Talk with others about the cottage food industry in New York
This topic contains 1 reply, has 1 voice, and was last updated by David A French 3 years, 4 months ago.
- May 9, 2018 at 6:32 am #41007
I am new to this sight and only a thought at this point but very interested.
I noticed salad dressing is not mentioned, am I allowed to sell my home made salad dressing at a farmers market in NY?
Do I need to work in a commercial kitchen and get whatever licenses I need?
How do I find out if preservative is needed with my ingredients in salad dressing and how do I find out about bottling it?May 9, 2018 at 7:48 am #41037
David A French
Regarding the process, I presume that you are talking about a “cold-fill” dressing. With FSMA and the process documentation requirement for a “kill step”, cold-fill salad dressings have become more challenging for small-scale producers that can’t afford a custom challenge study for their product. If you plan to hot-fill your item, process documentation is more straightforward.
Public-domain challenge study results are available if your product meets the following criteria.
- maximum equilibrium pH 3.5 or less: 0.1% sodium benzoate (with some amount of an “inhibitory acidulant”)
- maximum equilibrium pH 3.8 or less: 1.5% acetic acid (30% of 5% vinegar) (with or without benzoate)
I’m not citing the reference here, because you really should consult a process authority to review your formula and process carefully and help you with the filing. Each of these carries a minimum hold time (usually days) and minimum hold temperature (often 50°F)
Note that these are critical limits. Your process should have operating limits that make it such that you NEVER exceed the critical limits.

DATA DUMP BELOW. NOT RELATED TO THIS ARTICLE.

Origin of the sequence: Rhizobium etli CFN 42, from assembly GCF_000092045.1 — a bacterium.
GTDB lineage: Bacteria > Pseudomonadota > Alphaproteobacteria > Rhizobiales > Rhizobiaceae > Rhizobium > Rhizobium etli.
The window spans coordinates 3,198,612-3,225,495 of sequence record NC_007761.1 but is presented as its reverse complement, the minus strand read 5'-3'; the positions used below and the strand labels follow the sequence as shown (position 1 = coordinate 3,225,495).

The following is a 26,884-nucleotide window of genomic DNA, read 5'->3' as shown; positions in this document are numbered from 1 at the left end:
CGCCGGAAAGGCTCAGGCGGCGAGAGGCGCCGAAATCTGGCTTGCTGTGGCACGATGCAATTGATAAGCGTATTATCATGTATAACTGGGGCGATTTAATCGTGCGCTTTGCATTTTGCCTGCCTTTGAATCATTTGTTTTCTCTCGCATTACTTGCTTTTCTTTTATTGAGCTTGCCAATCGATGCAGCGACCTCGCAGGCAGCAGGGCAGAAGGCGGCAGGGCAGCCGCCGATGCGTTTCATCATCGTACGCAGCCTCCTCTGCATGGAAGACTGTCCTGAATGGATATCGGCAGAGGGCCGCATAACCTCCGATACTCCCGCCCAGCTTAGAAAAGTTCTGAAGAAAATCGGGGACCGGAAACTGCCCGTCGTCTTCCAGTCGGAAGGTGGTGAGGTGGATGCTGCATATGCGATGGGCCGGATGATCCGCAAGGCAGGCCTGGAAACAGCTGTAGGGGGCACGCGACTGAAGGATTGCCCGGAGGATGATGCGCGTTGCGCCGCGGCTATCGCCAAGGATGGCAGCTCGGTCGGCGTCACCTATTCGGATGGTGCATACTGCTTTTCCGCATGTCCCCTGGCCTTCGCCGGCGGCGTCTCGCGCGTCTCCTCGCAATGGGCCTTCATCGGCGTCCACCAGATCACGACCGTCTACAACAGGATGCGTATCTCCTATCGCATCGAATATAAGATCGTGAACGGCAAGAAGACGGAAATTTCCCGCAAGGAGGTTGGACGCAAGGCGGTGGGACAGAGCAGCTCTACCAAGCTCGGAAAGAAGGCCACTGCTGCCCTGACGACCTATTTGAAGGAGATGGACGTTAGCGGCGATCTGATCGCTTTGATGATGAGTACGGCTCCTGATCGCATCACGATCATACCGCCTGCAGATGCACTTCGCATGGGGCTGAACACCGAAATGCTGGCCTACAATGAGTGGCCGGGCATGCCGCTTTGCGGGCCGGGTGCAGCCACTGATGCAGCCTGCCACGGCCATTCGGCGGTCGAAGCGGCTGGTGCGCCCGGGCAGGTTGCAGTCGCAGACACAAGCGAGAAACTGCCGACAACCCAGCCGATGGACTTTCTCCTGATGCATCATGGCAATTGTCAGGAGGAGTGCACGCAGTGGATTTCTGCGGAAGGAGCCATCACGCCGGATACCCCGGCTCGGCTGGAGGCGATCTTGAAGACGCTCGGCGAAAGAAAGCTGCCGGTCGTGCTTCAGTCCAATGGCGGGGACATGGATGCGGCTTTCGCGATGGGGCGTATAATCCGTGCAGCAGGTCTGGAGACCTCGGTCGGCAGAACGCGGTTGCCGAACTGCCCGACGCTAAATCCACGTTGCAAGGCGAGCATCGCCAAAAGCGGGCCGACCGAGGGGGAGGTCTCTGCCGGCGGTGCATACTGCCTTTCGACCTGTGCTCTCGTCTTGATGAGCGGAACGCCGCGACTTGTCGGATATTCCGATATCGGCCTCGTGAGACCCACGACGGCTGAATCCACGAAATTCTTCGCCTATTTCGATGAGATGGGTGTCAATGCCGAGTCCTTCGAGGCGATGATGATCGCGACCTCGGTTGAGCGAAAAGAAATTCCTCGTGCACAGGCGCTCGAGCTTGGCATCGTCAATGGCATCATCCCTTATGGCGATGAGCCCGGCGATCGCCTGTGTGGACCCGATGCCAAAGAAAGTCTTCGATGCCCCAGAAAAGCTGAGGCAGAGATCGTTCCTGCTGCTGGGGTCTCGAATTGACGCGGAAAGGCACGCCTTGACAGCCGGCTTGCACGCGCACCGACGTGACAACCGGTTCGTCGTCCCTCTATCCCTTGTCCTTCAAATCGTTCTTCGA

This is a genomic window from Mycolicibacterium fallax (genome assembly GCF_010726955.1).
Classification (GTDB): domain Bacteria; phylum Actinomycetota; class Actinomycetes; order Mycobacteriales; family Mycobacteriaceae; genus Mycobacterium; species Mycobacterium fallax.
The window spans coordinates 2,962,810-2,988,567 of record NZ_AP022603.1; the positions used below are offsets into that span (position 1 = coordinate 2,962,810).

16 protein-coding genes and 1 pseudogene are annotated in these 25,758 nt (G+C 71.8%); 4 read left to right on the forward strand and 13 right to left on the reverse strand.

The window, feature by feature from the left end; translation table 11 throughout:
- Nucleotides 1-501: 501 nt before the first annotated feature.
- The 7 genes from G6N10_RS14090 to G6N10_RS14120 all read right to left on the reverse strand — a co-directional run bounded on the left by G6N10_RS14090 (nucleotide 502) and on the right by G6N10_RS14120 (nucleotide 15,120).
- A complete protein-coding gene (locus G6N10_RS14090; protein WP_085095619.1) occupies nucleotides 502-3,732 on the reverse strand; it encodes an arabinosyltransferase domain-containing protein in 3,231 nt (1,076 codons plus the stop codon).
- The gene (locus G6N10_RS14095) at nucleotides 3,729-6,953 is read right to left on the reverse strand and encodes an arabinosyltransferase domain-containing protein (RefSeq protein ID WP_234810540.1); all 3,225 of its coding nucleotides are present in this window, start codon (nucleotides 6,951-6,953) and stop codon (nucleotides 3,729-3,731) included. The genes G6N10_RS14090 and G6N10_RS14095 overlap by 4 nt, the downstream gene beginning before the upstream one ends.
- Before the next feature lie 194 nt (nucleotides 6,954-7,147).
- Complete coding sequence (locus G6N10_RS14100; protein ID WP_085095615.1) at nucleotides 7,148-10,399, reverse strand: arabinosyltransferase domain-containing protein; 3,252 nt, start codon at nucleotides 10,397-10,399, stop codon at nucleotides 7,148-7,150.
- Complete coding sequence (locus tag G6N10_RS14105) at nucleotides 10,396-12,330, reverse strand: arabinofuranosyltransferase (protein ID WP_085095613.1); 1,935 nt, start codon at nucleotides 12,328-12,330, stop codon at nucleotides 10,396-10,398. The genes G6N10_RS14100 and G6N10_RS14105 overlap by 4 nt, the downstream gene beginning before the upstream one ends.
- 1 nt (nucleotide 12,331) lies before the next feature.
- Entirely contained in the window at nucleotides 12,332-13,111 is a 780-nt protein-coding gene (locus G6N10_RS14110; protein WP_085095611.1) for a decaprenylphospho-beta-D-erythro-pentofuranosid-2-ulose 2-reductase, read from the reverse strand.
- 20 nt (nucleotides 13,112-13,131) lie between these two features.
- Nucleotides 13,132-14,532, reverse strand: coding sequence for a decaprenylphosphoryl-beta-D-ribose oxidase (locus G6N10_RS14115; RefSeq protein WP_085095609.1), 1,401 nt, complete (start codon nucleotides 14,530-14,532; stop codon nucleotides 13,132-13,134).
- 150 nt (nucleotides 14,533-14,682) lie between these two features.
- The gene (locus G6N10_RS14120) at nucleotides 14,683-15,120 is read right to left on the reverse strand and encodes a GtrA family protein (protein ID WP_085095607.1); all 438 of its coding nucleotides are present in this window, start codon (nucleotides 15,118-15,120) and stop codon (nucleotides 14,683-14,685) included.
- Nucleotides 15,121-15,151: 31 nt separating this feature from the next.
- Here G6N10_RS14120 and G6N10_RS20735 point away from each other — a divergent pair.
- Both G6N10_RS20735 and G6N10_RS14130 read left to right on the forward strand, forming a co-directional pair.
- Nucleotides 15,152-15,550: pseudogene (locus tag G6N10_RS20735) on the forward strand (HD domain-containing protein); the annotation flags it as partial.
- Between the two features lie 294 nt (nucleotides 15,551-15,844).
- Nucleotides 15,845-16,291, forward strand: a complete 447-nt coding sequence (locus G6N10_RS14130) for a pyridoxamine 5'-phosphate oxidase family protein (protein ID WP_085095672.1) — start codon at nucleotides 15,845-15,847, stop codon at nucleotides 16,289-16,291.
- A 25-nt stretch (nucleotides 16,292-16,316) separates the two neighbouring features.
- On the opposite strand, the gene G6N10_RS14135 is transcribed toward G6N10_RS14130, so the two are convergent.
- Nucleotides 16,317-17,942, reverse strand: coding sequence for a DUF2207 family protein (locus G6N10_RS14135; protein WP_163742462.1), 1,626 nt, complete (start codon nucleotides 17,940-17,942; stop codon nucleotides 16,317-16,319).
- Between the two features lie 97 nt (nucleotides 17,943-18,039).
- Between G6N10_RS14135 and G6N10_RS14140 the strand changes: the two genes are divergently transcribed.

Note also that the “inhibitory acidulant” is listed as acetic acid. To get the required amount, you need to use 20 times that amount as 5% vinegar (distilled, cider, or balsamic).
Note also that 0.1% sodium benzoate is both a critical minimum and a legal maximum. Use of 0.1% benzoate is a common practice, and in practice, firms often use more. I don’t know how the FDA sorts that out in the field.
To document your process, you will need the following:
- documentation of actual amounts used – each batch, actual numbers and lot information, with batchmaker’s initials, not just a checklist
- total batch size, checked against batch production and explanation of differences
- process hold time and temperature – each batch
- time is easy – when it was released for shipping minus when you bottled it
- temperature, if required for the process, is a minimum, e.g. 50°F. You don’t need a continuous chart recorder, but you do need some kind of record that you checked periodically and had no reason to believe that it was any lower than the minimum in-between readings
- finished equilibrium pH measurement – each batch
- benzoate measurement – third party lab periodiucally
I presume that you will need a commercial kitchen and licenses. Someone in NY will better be able to answer this.
- This reply was modified 2 years, 11 months ago by David Crabill.
You must be logged in to reply to this topic.